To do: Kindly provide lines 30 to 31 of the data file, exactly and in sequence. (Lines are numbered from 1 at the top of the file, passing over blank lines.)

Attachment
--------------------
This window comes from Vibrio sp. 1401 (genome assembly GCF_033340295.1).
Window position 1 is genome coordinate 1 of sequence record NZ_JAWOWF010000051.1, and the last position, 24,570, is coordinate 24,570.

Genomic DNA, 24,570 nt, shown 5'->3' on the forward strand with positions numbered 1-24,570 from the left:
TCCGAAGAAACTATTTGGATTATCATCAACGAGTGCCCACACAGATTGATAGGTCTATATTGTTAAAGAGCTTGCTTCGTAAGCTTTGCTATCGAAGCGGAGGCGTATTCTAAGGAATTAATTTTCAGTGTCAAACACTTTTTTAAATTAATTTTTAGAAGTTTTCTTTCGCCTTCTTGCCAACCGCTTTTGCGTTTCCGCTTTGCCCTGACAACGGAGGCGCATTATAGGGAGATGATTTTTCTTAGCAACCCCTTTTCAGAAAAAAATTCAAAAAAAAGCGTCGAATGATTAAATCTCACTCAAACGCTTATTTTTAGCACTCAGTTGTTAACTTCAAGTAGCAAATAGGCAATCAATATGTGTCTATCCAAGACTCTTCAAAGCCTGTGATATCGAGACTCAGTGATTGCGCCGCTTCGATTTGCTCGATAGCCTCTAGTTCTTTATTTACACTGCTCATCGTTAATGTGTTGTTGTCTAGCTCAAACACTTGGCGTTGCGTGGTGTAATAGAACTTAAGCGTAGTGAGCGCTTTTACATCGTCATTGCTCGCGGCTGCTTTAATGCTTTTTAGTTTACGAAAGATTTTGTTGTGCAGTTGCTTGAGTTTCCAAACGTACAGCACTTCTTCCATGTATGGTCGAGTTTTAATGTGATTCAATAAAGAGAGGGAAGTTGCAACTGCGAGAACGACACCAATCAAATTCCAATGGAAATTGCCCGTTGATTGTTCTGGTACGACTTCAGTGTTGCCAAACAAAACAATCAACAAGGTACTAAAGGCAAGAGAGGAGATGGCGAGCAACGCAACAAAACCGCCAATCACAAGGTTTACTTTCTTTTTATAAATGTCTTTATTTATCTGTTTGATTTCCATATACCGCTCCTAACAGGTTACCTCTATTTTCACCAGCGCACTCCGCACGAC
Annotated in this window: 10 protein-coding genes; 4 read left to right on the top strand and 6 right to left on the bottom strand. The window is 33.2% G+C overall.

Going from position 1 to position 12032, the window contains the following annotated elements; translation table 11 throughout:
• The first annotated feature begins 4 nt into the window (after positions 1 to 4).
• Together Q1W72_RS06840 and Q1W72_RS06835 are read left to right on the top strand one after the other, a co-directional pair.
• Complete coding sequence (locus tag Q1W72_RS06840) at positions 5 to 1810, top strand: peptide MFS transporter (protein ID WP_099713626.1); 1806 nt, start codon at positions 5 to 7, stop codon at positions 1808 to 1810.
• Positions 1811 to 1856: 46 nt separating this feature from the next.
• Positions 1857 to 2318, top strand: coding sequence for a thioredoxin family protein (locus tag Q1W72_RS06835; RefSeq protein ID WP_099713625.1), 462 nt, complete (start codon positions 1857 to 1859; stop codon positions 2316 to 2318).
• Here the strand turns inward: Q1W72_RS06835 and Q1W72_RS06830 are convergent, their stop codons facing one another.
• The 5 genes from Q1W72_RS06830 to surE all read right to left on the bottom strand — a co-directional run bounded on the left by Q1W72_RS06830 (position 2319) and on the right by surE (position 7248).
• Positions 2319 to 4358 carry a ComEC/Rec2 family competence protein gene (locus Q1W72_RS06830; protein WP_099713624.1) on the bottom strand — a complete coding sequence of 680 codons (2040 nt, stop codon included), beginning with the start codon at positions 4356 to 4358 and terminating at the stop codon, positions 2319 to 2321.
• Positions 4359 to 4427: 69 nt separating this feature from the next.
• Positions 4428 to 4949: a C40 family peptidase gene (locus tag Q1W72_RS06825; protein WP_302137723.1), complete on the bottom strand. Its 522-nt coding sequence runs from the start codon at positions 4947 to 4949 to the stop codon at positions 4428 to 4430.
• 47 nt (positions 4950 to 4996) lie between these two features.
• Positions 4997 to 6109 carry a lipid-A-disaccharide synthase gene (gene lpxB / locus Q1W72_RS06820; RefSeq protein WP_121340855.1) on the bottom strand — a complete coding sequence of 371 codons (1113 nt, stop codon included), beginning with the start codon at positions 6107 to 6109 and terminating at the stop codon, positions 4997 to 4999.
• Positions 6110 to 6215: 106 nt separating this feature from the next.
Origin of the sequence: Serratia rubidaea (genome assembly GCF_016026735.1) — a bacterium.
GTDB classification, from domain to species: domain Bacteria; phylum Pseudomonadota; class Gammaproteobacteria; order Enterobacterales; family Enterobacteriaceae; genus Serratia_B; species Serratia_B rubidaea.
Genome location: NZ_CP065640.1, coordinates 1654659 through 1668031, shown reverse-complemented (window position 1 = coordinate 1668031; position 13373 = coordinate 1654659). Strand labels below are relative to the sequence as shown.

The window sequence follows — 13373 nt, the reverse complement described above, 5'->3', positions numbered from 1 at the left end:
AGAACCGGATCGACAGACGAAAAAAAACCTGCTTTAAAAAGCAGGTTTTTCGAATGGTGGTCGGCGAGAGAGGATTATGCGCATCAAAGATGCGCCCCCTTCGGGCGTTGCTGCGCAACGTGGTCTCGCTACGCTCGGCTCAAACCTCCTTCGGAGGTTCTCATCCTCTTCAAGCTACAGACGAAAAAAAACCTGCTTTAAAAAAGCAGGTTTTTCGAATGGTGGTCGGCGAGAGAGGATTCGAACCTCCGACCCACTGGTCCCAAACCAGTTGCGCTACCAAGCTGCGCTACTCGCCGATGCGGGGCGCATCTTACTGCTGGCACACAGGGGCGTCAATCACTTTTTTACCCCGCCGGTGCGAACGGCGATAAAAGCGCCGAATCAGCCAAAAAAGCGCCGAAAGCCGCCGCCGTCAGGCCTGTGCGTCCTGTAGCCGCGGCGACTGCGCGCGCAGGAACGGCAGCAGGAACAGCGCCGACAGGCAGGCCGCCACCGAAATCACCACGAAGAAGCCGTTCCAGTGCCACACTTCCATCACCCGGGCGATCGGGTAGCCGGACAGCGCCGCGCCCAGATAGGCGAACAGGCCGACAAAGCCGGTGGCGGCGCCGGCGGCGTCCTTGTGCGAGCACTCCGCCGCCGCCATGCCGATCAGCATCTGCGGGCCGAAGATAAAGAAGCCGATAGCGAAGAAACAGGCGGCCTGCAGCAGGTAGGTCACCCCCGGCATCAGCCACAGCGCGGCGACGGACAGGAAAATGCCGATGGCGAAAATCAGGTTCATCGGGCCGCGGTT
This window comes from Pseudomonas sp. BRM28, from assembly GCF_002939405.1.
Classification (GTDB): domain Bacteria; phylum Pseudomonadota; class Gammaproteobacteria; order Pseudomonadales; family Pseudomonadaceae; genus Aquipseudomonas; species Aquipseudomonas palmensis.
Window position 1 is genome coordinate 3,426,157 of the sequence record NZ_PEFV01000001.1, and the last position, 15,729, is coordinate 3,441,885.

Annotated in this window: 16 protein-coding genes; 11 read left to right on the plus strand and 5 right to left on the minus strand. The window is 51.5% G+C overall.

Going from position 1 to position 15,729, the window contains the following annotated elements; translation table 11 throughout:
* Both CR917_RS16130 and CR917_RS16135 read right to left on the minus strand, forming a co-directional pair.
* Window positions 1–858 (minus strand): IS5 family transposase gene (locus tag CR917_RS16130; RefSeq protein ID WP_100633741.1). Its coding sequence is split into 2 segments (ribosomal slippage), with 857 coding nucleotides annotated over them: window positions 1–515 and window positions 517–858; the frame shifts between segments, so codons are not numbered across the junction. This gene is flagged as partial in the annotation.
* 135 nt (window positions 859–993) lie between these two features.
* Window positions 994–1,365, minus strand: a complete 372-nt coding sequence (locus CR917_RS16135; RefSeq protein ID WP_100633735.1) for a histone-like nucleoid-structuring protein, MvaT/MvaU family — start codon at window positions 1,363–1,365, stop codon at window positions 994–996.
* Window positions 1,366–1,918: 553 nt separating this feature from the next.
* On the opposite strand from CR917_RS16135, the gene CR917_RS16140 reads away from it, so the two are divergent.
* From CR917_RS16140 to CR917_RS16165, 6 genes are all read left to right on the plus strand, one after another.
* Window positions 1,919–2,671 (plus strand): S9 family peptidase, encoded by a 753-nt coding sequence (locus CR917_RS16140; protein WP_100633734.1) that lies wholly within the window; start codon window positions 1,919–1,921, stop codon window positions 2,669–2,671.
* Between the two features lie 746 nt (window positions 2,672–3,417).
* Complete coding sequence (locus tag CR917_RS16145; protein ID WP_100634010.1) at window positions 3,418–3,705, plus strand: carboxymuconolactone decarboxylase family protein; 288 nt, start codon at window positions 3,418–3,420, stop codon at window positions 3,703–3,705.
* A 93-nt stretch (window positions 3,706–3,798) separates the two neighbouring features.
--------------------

* Both CR917_RS16130 and CR917_RS16135 read right to left on the minus strand, forming a co-directional pair.
* Window positions 1–858 (minus strand): IS5 family transposase gene (locus tag CR917_RS16130; RefSeq protein ID WP_100633741.1). Its coding sequence is split into 2 segments (ribosomal slippage), with 857 coding nucleotides annotated over them: window positions 1–515 and window positions 517–858; the frame shifts between segments, so codons are not numbered across the junction. This gene is flagged as partial in the annotation.